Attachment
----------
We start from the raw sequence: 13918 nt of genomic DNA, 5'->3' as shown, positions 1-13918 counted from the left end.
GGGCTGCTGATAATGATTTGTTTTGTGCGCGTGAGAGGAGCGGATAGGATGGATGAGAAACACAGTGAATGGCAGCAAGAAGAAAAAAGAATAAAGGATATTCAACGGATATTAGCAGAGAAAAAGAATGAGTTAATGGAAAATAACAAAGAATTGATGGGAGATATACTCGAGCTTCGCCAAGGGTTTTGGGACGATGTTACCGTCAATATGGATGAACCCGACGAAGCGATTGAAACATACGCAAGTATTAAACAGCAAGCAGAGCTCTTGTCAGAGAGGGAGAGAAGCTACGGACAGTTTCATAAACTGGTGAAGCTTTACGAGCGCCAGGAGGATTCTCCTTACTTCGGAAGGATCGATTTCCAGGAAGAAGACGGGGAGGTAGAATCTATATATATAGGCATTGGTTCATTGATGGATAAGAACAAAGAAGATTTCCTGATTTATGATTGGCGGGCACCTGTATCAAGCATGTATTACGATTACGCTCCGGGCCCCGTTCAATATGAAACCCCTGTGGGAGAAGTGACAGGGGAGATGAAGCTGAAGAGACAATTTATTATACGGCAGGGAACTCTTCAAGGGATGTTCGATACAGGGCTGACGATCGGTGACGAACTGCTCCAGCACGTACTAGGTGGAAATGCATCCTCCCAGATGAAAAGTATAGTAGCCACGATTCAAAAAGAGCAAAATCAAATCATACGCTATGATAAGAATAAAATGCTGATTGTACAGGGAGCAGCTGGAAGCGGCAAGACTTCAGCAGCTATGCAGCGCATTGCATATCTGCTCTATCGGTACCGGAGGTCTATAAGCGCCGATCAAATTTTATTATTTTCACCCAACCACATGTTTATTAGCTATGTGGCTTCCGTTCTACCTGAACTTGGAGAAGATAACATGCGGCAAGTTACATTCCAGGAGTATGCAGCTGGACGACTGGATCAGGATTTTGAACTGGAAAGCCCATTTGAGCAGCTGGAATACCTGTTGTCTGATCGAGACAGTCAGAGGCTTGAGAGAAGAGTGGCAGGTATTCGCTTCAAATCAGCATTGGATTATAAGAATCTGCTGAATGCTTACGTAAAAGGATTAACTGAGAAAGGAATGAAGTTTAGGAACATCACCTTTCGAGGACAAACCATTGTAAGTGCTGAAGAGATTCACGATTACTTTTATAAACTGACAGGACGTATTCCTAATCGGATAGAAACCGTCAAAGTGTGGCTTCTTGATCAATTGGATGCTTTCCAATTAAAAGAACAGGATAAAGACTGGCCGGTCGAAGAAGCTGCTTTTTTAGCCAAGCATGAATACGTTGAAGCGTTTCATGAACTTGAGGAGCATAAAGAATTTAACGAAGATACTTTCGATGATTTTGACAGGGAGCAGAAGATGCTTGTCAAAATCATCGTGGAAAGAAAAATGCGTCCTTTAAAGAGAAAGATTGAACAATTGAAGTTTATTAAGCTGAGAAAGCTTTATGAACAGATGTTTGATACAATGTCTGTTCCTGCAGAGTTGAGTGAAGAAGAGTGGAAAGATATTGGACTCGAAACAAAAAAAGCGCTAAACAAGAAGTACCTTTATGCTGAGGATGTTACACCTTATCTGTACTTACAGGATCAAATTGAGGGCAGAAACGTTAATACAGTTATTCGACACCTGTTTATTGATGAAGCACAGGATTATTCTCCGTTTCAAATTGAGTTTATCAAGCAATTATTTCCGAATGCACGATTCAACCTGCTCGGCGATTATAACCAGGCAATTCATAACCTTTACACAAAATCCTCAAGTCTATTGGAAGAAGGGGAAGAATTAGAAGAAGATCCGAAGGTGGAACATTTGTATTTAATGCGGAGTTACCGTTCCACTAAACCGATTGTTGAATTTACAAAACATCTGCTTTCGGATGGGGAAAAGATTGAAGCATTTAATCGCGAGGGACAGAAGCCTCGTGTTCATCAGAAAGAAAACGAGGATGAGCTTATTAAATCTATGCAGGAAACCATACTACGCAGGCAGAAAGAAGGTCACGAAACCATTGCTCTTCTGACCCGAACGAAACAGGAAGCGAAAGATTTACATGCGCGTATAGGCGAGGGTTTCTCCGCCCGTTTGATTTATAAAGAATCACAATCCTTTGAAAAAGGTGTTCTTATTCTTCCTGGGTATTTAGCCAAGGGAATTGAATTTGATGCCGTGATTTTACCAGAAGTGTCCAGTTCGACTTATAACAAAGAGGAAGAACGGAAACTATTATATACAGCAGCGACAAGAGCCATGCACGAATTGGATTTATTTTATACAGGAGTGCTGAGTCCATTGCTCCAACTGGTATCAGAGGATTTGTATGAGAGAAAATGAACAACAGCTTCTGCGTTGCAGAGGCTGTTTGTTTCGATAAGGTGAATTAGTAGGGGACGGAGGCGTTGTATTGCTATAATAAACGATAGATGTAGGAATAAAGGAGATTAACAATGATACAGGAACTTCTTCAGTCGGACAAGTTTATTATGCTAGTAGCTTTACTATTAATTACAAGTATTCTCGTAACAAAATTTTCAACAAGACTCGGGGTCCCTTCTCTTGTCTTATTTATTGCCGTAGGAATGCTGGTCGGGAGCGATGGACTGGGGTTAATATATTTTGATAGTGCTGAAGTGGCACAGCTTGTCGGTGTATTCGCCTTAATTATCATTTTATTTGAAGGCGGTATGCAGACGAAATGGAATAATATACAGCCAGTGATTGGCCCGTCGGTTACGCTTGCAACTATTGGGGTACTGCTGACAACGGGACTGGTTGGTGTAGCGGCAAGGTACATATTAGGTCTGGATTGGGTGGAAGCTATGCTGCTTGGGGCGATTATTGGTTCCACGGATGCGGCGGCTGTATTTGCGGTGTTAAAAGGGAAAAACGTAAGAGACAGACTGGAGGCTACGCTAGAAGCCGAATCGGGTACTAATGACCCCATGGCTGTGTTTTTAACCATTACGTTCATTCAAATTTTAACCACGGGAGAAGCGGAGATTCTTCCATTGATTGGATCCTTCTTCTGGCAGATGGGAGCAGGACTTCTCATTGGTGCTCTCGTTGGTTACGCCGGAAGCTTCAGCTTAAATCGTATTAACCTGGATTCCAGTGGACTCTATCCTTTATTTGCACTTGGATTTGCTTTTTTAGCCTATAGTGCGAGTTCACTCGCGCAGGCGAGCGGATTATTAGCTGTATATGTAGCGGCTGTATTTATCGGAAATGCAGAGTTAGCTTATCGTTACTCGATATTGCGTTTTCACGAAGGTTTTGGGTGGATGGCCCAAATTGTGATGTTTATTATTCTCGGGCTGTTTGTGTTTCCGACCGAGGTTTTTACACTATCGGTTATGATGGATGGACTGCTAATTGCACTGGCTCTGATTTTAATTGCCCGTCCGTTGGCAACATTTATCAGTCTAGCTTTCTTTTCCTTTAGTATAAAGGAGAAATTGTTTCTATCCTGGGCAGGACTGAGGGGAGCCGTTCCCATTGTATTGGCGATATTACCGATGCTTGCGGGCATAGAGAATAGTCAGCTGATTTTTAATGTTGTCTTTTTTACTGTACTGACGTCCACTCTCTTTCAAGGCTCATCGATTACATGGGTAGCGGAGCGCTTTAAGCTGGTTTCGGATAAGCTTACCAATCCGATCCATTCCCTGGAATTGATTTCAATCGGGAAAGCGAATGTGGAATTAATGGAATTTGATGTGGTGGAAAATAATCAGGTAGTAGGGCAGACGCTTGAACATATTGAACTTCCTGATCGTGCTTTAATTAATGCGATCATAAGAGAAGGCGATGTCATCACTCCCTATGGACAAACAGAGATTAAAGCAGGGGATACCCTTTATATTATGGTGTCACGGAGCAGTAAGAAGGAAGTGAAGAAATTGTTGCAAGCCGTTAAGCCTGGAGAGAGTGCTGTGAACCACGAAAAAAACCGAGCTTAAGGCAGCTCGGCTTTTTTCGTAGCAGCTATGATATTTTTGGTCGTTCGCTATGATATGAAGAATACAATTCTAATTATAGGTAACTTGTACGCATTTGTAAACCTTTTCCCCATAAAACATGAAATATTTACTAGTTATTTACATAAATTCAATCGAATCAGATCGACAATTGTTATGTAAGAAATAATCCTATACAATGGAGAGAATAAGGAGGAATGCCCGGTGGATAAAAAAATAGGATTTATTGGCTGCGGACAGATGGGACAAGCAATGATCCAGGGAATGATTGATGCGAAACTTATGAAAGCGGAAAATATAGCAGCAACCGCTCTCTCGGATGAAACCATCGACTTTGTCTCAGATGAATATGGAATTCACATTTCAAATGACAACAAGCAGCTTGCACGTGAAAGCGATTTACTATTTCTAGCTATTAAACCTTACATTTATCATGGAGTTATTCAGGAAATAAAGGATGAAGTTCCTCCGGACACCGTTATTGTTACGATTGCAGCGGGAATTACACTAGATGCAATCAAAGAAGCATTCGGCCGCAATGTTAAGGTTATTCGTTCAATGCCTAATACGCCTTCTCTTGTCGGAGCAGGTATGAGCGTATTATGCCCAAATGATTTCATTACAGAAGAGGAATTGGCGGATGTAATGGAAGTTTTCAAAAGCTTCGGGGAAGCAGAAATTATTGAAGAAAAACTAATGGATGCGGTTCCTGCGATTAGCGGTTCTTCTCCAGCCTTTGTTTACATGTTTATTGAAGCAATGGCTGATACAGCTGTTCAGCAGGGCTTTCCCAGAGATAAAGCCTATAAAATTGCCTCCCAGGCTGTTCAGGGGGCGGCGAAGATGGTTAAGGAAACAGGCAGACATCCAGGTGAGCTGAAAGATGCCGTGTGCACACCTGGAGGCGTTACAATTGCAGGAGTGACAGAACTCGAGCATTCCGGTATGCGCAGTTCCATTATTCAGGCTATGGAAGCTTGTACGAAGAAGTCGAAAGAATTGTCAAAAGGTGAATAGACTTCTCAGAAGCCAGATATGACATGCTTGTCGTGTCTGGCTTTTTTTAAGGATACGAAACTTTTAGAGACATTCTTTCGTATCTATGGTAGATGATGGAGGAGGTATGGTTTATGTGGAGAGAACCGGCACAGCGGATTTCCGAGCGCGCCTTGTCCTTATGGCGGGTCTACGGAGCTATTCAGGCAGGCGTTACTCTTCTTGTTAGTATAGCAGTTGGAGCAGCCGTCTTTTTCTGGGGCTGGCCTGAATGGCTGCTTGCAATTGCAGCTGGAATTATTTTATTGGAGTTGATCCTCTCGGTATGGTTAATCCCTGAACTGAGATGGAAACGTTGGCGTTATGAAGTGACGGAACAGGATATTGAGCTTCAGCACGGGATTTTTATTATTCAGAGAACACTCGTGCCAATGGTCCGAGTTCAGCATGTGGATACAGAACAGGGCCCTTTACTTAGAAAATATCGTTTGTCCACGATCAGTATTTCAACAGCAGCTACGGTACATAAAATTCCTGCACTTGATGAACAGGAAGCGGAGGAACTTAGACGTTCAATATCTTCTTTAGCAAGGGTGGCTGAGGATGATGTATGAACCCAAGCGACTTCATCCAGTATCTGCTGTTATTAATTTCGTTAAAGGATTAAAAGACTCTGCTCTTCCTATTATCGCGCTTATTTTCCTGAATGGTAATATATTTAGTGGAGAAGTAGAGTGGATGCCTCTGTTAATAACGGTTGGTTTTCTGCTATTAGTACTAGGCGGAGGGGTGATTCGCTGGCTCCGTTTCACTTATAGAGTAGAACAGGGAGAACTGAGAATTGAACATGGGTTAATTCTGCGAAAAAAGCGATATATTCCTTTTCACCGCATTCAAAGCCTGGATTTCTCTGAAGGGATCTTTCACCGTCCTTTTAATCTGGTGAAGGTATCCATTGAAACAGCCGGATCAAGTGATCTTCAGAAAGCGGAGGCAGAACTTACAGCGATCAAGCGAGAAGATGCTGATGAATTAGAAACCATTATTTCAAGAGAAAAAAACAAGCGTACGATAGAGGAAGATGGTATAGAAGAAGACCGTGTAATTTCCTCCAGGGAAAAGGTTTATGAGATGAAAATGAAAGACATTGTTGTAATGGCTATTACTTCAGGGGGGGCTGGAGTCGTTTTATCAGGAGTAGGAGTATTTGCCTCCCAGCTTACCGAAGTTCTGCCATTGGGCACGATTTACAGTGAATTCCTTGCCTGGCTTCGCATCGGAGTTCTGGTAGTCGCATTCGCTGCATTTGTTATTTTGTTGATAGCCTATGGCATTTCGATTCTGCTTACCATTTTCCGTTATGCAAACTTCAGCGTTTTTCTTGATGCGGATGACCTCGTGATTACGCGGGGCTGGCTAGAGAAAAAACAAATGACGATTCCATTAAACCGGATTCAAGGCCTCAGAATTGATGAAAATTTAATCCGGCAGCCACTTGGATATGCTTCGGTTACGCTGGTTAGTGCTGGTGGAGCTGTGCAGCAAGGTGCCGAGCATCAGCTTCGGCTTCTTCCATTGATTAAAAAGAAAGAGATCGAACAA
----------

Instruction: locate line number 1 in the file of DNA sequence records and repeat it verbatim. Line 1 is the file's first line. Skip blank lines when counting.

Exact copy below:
We start from the raw sequence: 13918 nt of genomic DNA, 5'->3' as shown, positions 1-13918 counted from the left end.